Today the Dutch Council of State, the highest court in the Netherlands, ruled that the mayor of Maastricht acted illegally when he shut down a cannabis café in 2006 for violating a local ban on selling marijuana to foreigners. But in a statement (PDF) explaining the decision, the court suggested that the city could have achieved the same result by relying on the country's Opium Act, which bans marijuana despite a longstanding policy of tolerating retail sales:
The municipality may not regulate the sale of soft drugs by means of a municipal byelaw and decisions based on it without reference to the Opium Act....
The judgment does not mean the mayor has no further statutory scope for taking measures against coffee shops that he believes cause nuisance problems. Under the Opium Act itself, the mayor may impose an enforcement order against coffee shops selling narcotics.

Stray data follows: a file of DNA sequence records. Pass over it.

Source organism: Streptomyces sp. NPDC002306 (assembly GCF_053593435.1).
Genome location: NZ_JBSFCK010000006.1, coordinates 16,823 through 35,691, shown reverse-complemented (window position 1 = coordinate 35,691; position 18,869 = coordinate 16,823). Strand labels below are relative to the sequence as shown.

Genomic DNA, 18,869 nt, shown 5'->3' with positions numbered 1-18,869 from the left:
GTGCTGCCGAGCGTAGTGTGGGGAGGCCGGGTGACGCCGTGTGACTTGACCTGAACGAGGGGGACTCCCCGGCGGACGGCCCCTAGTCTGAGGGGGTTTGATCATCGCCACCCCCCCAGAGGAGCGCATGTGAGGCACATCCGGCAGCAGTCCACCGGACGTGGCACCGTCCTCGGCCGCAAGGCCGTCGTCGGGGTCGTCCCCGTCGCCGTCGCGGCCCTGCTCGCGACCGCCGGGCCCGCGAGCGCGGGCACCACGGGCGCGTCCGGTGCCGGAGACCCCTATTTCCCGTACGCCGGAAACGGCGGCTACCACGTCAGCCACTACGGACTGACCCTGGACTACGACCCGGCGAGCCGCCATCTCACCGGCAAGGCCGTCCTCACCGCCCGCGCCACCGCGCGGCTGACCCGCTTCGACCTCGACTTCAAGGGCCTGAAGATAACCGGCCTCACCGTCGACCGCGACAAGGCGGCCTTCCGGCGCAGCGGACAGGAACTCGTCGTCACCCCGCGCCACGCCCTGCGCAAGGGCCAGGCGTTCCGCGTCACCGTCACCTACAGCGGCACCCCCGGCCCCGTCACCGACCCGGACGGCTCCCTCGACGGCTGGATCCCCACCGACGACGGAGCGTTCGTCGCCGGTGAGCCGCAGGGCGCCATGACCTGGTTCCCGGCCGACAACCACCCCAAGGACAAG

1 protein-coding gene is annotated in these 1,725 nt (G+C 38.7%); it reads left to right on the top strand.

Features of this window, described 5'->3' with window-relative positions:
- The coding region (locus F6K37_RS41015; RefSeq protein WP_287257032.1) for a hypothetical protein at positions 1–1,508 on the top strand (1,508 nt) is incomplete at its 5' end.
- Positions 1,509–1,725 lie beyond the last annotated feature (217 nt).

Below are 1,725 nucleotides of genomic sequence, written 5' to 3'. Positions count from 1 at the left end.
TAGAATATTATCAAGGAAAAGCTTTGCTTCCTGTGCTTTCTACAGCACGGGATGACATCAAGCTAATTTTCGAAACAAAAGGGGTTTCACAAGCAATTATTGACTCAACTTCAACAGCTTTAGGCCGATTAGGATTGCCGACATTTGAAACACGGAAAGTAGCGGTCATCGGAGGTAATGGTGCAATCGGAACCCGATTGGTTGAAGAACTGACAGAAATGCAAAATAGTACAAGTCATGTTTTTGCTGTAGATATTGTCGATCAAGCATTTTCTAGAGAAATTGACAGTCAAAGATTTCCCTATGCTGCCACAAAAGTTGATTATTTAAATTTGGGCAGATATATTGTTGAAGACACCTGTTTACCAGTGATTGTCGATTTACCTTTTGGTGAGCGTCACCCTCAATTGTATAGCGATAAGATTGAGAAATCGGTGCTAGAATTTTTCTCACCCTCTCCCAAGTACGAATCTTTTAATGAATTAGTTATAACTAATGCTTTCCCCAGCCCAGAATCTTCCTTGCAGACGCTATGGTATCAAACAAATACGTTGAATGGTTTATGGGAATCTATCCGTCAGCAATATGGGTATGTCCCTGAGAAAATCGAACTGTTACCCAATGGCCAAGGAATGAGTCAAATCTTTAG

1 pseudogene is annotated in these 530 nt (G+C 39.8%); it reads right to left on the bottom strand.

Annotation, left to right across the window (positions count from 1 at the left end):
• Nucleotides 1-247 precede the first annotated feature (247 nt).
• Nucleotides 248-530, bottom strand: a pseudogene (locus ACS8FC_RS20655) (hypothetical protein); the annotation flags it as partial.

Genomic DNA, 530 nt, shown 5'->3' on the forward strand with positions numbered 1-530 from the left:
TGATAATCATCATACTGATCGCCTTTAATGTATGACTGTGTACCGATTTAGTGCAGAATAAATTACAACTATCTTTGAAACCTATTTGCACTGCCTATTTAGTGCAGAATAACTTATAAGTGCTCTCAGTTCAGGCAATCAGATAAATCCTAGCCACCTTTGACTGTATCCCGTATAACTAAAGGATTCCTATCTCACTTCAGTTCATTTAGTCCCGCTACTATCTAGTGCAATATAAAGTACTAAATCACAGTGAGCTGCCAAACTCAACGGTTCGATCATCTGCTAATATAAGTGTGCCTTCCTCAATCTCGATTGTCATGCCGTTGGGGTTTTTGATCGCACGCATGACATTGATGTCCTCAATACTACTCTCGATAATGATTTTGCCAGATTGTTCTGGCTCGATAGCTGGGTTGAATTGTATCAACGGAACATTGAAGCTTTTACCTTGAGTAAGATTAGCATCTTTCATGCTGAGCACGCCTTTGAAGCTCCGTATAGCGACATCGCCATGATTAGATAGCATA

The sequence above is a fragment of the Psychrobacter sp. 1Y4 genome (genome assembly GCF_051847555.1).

Citing a December 2010 decision by the European Court of Justice, the Council of State said a policy of restricting "coffee shops" to Dutch residents does "infringe European law on the freedom to provide services" but "is permissible in the interests of combating drug tourism and the nuisance associated with it." The court added that such a rule, favored by the current national government, "is also compatible with the Dutch Constitution's ban on discrimination." Although that policy involves "indirect discrimination based on nationality," the court said, it was justified in this case because "the mayor had demonstrated that public order in the city was being disrupted by the rising influx of drug tourists and that the residence criterion could offer a solution to this problem." The decision seems to remove the last major legal barrier to excluding foreigners from coffee shops, but political barriers remain, since local officials in Amsterdam oppose the proposed policy, apparently viewing "drug tourists" as a boon rather than a menace.
[Thanks to Richard Cowan for the tip.]